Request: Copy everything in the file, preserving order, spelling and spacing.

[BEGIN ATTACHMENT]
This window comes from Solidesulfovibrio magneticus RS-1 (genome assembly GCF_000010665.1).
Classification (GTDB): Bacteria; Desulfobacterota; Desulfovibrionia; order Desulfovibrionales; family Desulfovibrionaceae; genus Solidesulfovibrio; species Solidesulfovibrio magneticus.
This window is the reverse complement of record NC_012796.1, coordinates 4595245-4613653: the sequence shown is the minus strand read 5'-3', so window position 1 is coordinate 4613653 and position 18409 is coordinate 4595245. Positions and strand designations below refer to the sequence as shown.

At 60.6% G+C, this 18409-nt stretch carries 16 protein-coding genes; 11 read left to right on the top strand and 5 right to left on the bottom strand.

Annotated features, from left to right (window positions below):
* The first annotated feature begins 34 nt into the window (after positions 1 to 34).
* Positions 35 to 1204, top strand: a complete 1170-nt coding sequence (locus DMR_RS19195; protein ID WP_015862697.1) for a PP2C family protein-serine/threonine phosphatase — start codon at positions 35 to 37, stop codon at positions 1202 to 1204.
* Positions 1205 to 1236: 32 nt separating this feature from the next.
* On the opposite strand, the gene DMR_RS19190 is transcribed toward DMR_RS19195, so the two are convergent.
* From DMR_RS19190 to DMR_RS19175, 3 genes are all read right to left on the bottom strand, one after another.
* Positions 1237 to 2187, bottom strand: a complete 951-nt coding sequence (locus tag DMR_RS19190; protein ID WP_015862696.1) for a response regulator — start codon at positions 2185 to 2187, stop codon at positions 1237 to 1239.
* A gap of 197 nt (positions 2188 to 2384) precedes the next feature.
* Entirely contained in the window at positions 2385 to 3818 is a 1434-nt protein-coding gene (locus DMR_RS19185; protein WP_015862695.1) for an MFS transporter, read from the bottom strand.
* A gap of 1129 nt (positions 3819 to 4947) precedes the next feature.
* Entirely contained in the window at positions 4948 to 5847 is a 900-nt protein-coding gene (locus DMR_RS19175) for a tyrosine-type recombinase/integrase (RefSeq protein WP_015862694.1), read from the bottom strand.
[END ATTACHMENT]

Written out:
This window comes from Solidesulfovibrio magneticus RS-1 (genome assembly GCF_000010665.1).
Classification (GTDB): Bacteria; Desulfobacterota; Desulfovibrionia; order Desulfovibrionales; family Desulfovibrionaceae; genus Solidesulfovibrio; species Solidesulfovibrio magneticus.
This window is the reverse complement of record NC_012796.1, coordinates 4595245-4613653: the sequence shown is the minus strand read 5'-3', so window position 1 is coordinate 4613653 and position 18409 is coordinate 4595245. Positions and strand designations below refer to the sequence as shown.

At 60.6% G+C, this 18409-nt stretch carries 16 protein-coding genes; 11 read left to right on the top strand and 5 right to left on the bottom strand.

Annotated features, from left to right (window positions below):
* The first annotated feature begins 34 nt into the window (after positions 1 to 34).
* Positions 35 to 1204, top strand: a complete 1170-nt coding sequence (locus DMR_RS19195; protein ID WP_015862697.1) for a PP2C family protein-serine/threonine phosphatase — start codon at positions 35 to 37, stop codon at positions 1202 to 1204.
* Positions 1205 to 1236: 32 nt separating this feature from the next.
* On the opposite strand, the gene DMR_RS19190 is transcribed toward DMR_RS19195, so the two are convergent.
* From DMR_RS19190 to DMR_RS19175, 3 genes are all read right to left on the bottom strand, one after another.
* Positions 1237 to 2187, bottom strand: a complete 951-nt coding sequence (locus tag DMR_RS19190; protein ID WP_015862696.1) for a response regulator — start codon at positions 2185 to 2187, stop codon at positions 1237 to 1239.
* A gap of 197 nt (positions 2188 to 2384) precedes the next feature.
* Entirely contained in the window at positions 2385 to 3818 is a 1434-nt protein-coding gene (locus DMR_RS19185; protein WP_015862695.1) for an MFS transporter, read from the bottom strand.
* A gap of 1129 nt (positions 3819 to 4947) precedes the next feature.
* Entirely contained in the window at positions 4948 to 5847 is a 900-nt protein-coding gene (locus DMR_RS19175) for a tyrosine-type recombinase/integrase (RefSeq protein WP_015862694.1), read from the bottom strand.